As she gets dressed for work, El Paso County Sheriff's deputy Lora Lowry has to attach a camera to her uniform - something she didn't do until the beginning of February.
That doesn't mean her priorities have shifted.
"Now I just have an extra step," Lowry said.
She's one of two deputies who have been assigned this month to be part of the Sheriff's Office's pilot body-worn camera program. Sometime after June, between 150-160 sergeants and deputies will be equipped with a technology that's becoming almost standard across the country, said Sheriff's Office bureau chief Brad Shannon.
"We want to be an agency that's accountable and we also want to be transparent," he said. "Those are the two main reasons I think law enforcement, as a general rule, is trending toward body cameras. We see a benefit to deploying cameras."
The Sheriff's Office likely won't implement the cameras until after the Colorado Springs Police Department begin to outfit its officers with the equipment. Police Cmdr. Pat Rigdon said that the department might make an announcement about picking a vendor in two weeks. When that happens, it marks a milestone in an effort that started in late 2013.
According to Rigdon, the department's plan is to have between 50-100 officers wear body-worn cameras by April. Six months later, nearly 500 officers are expected to have the cameras.
The Sheriff's Office plans on following what the Police Department does with its body-worn camera program. That could potentially save the agency money and hundreds of hours on such steps as writing proposals and conducting evaluations, said Shannon.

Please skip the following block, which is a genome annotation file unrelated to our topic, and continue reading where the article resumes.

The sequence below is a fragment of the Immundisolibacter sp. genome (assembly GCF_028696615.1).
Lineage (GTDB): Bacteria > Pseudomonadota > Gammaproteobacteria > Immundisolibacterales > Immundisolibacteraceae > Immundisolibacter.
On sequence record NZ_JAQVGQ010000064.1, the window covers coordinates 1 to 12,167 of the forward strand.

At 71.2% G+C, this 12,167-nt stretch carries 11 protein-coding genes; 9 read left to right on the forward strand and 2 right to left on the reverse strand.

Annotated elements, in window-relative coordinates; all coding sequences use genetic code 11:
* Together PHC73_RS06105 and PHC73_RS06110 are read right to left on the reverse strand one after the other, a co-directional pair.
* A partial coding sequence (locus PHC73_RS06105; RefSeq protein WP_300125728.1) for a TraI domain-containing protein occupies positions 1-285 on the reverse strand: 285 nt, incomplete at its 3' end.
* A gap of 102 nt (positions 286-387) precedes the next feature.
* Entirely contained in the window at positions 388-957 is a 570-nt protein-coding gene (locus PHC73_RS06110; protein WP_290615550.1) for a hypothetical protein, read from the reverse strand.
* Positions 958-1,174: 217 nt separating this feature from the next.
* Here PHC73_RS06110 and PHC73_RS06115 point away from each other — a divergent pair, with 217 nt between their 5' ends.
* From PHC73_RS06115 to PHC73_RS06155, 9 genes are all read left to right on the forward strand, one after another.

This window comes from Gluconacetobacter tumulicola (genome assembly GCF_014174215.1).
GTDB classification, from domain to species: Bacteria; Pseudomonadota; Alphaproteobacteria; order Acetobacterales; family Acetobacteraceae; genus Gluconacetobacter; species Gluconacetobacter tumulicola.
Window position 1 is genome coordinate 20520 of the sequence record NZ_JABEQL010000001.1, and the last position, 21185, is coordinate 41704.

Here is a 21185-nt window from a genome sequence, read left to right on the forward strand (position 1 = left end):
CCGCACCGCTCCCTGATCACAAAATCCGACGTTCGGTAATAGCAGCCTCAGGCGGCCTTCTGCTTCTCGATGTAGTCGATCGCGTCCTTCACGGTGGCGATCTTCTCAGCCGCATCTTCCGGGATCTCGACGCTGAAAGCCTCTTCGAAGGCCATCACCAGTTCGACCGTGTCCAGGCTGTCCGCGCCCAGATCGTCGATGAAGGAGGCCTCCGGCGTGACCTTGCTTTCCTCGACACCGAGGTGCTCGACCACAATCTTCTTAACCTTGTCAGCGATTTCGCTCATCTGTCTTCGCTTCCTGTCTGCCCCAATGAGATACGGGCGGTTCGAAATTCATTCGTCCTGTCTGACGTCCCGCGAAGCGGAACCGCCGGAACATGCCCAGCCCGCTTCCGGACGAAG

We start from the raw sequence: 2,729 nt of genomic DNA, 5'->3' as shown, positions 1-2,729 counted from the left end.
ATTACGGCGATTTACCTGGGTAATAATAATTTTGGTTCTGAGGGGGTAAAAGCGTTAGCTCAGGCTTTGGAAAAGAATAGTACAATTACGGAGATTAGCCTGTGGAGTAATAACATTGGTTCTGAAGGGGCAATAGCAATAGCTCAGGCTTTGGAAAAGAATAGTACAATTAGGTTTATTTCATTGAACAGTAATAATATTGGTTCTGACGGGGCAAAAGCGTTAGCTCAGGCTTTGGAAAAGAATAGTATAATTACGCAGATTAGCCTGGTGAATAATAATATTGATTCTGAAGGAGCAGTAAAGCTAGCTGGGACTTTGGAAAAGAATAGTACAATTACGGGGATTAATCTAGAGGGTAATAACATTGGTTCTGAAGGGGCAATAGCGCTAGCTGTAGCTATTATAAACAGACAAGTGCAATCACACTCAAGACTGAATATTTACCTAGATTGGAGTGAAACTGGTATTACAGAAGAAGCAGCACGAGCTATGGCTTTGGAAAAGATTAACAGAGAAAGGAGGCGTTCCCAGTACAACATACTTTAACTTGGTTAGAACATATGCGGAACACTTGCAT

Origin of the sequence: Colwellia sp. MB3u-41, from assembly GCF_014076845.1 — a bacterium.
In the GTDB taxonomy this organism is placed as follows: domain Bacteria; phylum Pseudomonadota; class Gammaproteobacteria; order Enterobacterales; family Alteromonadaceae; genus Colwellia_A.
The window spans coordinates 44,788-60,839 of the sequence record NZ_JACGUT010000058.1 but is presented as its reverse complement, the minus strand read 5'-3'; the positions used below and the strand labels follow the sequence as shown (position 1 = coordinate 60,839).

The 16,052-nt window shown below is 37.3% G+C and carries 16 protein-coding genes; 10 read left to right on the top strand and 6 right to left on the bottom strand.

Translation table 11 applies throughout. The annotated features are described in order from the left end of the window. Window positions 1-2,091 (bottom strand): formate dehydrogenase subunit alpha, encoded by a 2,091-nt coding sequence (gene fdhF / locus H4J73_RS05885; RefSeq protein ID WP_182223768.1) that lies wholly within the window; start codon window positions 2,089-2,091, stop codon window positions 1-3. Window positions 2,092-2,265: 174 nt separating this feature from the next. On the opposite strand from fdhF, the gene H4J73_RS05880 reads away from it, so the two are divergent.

The Police Department received a $600,000 grant from the federal Department of Justice to assist in purchasing 500 cameras, which the law enforcement agency had to match to cover the cost of the program for the first two years.
Shannon said the Sheriff's Office has not calculated the cost of its cameras.
The Sheriff's Office has looked at 10 body-worn camera vendors. The one Lowry wears for her shifts is by utility.com. This type has a slot integrated into the uniform. It also is connected to the deputy's car. For example, if Lowry actives her siren, the camera turns itself on. If she is running or knocked down, the camera automatically activates.
How does her patrol change with the camera?
"For me, it doesn't change a lot," said Lowry, a 5-year law enforcement veteran.. "I am a fair and professional person. I take my job seriously. I wouldn't jeopardize that on purpose... It's kind of convenient when someone gets amped about a situation or their behavior has escalated and they don't need to be, you can tell them, 'Hey, you're being recorded right now.' It can deescalate their behavior."